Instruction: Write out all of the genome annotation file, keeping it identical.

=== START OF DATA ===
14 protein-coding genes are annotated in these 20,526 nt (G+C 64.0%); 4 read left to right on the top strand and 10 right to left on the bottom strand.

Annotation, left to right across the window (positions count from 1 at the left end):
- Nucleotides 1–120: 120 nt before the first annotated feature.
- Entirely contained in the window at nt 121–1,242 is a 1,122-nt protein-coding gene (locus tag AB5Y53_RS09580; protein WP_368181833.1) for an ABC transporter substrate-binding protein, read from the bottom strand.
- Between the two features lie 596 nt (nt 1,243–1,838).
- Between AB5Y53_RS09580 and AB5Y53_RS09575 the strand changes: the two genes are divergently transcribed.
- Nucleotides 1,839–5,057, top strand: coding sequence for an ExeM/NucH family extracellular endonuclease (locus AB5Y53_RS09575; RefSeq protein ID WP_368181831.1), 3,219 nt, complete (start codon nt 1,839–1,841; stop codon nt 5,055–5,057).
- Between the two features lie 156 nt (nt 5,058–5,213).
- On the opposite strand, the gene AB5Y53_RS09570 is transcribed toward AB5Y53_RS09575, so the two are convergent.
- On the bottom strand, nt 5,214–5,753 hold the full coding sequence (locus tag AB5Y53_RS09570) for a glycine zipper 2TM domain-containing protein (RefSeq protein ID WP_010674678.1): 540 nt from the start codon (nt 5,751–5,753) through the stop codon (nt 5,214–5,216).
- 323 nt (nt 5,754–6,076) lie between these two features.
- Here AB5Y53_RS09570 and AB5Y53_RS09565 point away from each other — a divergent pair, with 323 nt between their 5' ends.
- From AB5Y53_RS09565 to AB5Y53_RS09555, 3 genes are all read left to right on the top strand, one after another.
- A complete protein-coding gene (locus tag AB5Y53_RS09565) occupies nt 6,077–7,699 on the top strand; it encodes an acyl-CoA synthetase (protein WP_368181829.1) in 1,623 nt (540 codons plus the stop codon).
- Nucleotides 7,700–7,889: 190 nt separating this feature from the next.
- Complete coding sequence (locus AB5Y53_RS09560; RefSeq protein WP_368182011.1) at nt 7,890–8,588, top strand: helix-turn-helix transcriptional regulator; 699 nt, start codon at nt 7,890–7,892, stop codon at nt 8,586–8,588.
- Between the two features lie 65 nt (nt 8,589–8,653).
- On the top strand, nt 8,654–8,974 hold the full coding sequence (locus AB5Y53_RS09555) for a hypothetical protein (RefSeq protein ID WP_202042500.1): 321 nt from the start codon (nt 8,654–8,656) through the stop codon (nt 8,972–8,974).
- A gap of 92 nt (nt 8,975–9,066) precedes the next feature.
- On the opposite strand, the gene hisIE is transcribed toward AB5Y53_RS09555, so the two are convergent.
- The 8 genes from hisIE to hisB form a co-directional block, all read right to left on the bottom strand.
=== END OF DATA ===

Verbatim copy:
14 protein-coding genes are annotated in these 20,526 nt (G+C 64.0%); 4 read left to right on the top strand and 10 right to left on the bottom strand.

Annotation, left to right across the window (positions count from 1 at the left end):
- Nucleotides 1–120: 120 nt before the first annotated feature.
- Entirely contained in the window at nt 121–1,242 is a 1,122-nt protein-coding gene (locus tag AB5Y53_RS09580; protein WP_368181833.1) for an ABC transporter substrate-binding protein, read from the bottom strand.
- Between the two features lie 596 nt (nt 1,243–1,838).
- Between AB5Y53_RS09580 and AB5Y53_RS09575 the strand changes: the two genes are divergently transcribed.
- Nucleotides 1,839–5,057, top strand: coding sequence for an ExeM/NucH family extracellular endonuclease (locus AB5Y53_RS09575; RefSeq protein ID WP_368181831.1), 3,219 nt, complete (start codon nt 1,839–1,841; stop codon nt 5,055–5,057).
- Between the two features lie 156 nt (nt 5,058–5,213).
- On the opposite strand, the gene AB5Y53_RS09570 is transcribed toward AB5Y53_RS09575, so the two are convergent.
- On the bottom strand, nt 5,214–5,753 hold the full coding sequence (locus tag AB5Y53_RS09570) for a glycine zipper 2TM domain-containing protein (RefSeq protein ID WP_010674678.1): 540 nt from the start codon (nt 5,751–5,753) through the stop codon (nt 5,214–5,216).
- 323 nt (nt 5,754–6,076) lie between these two features.
- Here AB5Y53_RS09570 and AB5Y53_RS09565 point away from each other — a divergent pair, with 323 nt between their 5' ends.
- From AB5Y53_RS09565 to AB5Y53_RS09555, 3 genes are all read left to right on the top strand, one after another.
- A complete protein-coding gene (locus tag AB5Y53_RS09565) occupies nt 6,077–7,699 on the top strand; it encodes an acyl-CoA synthetase (protein WP_368181829.1) in 1,623 nt (540 codons plus the stop codon).
- Nucleotides 7,700–7,889: 190 nt separating this feature from the next.
- Complete coding sequence (locus AB5Y53_RS09560; RefSeq protein WP_368182011.1) at nt 7,890–8,588, top strand: helix-turn-helix transcriptional regulator; 699 nt, start codon at nt 7,890–7,892, stop codon at nt 8,586–8,588.
- Between the two features lie 65 nt (nt 8,589–8,653).
- On the top strand, nt 8,654–8,974 hold the full coding sequence (locus AB5Y53_RS09555) for a hypothetical protein (RefSeq protein ID WP_202042500.1): 321 nt from the start codon (nt 8,654–8,656) through the stop codon (nt 8,972–8,974).
- A gap of 92 nt (nt 8,975–9,066) precedes the next feature.
- On the opposite strand, the gene hisIE is transcribed toward AB5Y53_RS09555, so the two are convergent.
- The 8 genes from hisIE to hisB form a co-directional block, all read right to left on the bottom strand.